U.S. Agencies Have Taken Some Steps, but Serious Impediments Remain to Restricting Trade in Burmese Rubies and Jadeite
GAO-09-987, Sep 30, 2009
- Highlights Page:
Congress passed the Tom Lantos Block Burmese JADE Act in 2008 prohibiting the import of Burmese-origin jadeite, rubies, and related jewelry and calling for certain international actions. The act also requires GAO to assess the effectiveness of the implementation of this section of the act. This report assesses (1) key characteristics of the trade of Burmese-origin jadeite and rubies; (2) progress agencies have made to restrict imports of Burmese-origin jadeite, rubies, and related jewelry; and (3) the progress agencies have made in pursuing international actions. GAO reviewed and analyzed policy guidance, reports, and trade data and interviewed officials from the Departments of State (State), Homeland Security (DHS), other U.S. agencies, as well as U.S. and foreign jewelry industry representatives and foreign government officials.
The Burmese jadeite and ruby trades are very different from one another and significantly involve China and Thailand. Burmese-origin jadeite is primarily purchased, processed, and consumed by China. Burmese-origin rubies are reportedly largely smuggled into Thailand, yielding little revenue to the Burmese regime, and are significantly processed there. U.S. agencies have taken some steps but have not shown that they are effectively restricting imports of Burmese-origin rubies, jadeite, and related jewelry while allowing imports of non-Burmese-origin goods. Some U.S. jewelry representatives said import restrictions constrain legitimate ruby imports. Agencies published an interim final rule, but DHS has not developed specific audit guidance or conducted any postentry reviews of importers' records. In addition, there is little guidance to importers on what constitutes verifiable evidence of non-Burmese-origin. Although agencies have begun to collect data on ruby and jadeite imports, further efforts could contribute to an understanding of whether restrictions are effectively targeting Burmese-origin imports. Agencies sent a required 60-day report to Congress, but it had little information on progress and challenges related to gaining international support to prevent trade in Burmese-origin rubies, jadeite, and related jewelry. Agencies have made no discernible progress in gaining such international support. Strong support and the cooperation of China and Thailand are important to restrict trade in these items, but highly unlikely. The Office of the United States Trade Representative has not requested a World Trade Organization waiver and State has not introduced a United Nations resolution, noting a number of countries would likely oppose a resolution. Finally, there have been no international meetings to negotiate a global arrangement restricting trade in Burmese rubies and jadeite similar to the Kimberley Process for restricting trade in conflict diamonds. Agency officials cited serious impediments to establishing such a framework.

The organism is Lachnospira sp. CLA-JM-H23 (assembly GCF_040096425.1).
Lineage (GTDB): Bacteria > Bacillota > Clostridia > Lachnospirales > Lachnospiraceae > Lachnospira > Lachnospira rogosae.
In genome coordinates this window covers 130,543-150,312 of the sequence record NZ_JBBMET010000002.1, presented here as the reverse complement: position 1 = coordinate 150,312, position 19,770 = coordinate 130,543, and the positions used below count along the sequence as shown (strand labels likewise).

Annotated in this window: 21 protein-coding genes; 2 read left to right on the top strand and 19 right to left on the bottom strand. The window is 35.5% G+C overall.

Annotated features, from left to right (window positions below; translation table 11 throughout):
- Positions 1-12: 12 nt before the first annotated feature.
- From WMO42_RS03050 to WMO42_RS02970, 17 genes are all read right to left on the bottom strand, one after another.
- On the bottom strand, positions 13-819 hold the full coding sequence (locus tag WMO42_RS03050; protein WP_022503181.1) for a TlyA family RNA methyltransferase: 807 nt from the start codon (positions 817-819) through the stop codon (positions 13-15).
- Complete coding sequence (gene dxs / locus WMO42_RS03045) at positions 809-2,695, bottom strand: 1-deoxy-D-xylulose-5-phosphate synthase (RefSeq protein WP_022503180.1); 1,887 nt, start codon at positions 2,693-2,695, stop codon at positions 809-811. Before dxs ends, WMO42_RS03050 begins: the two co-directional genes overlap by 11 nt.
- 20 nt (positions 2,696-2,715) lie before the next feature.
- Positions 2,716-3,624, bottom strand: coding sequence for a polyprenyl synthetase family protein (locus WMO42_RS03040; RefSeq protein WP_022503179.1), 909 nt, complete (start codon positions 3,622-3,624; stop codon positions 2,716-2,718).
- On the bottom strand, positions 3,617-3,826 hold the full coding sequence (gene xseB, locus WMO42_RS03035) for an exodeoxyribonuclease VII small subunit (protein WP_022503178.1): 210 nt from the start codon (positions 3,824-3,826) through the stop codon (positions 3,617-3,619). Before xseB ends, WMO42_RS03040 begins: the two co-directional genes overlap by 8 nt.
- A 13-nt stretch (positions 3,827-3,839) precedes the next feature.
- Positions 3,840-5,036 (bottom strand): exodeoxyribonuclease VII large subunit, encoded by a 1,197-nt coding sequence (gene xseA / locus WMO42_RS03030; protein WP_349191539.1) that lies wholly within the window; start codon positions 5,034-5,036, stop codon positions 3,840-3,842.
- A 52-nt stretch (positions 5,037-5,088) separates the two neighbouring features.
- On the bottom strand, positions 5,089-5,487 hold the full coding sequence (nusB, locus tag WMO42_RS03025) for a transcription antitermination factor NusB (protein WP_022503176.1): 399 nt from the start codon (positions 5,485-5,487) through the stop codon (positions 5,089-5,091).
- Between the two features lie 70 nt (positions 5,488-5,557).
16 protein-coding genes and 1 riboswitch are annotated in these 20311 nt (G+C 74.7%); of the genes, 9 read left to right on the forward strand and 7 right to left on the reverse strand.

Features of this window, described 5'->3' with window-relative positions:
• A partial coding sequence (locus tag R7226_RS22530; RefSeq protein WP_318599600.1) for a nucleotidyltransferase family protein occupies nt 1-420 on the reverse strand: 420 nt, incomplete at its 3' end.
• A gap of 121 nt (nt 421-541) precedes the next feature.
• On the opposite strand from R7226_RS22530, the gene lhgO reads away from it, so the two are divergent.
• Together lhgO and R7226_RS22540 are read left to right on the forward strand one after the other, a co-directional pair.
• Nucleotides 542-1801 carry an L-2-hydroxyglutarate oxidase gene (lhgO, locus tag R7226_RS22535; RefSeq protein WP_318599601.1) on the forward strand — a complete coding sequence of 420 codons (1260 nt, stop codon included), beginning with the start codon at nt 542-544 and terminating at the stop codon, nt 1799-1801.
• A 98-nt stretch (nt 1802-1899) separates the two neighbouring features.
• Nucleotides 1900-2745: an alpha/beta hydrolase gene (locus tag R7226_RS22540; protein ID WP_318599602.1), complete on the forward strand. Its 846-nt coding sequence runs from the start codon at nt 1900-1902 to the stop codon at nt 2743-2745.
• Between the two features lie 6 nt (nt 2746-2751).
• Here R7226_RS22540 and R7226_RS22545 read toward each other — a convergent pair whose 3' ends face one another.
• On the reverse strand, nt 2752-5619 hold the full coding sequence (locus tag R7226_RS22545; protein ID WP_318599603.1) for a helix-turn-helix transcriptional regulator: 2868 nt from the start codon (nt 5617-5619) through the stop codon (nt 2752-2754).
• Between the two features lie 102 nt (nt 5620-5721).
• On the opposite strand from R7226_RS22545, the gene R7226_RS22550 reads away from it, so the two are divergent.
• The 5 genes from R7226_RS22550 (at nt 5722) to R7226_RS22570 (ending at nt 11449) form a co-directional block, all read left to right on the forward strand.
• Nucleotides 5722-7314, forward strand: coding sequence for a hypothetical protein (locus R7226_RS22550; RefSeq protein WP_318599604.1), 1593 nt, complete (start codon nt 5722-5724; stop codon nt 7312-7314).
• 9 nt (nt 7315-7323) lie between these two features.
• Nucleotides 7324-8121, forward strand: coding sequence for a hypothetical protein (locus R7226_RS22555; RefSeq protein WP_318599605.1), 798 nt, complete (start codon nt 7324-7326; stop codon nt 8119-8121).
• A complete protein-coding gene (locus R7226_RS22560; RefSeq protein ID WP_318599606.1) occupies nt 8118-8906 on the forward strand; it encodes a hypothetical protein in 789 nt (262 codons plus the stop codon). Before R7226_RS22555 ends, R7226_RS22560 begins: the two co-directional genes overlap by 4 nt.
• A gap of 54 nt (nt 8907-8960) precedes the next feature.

- Closed - implemented
- Closed - not implemented
Recommendations for Executive Action
Recommendation: In order to effectively implement the sections of the JADE Act prohibiting the importation of Burmese-origin rubies, jadeite, and related jewelry while allowing imports of non-Burmese-origin goods, DHS, in consultation with relevant agencies, should develop and implement guidance to conduct postentry reviews of importers' records and provide improved guidance to importers on the standards of verifiable evidence needed to certify articles are of non-Burmese origin.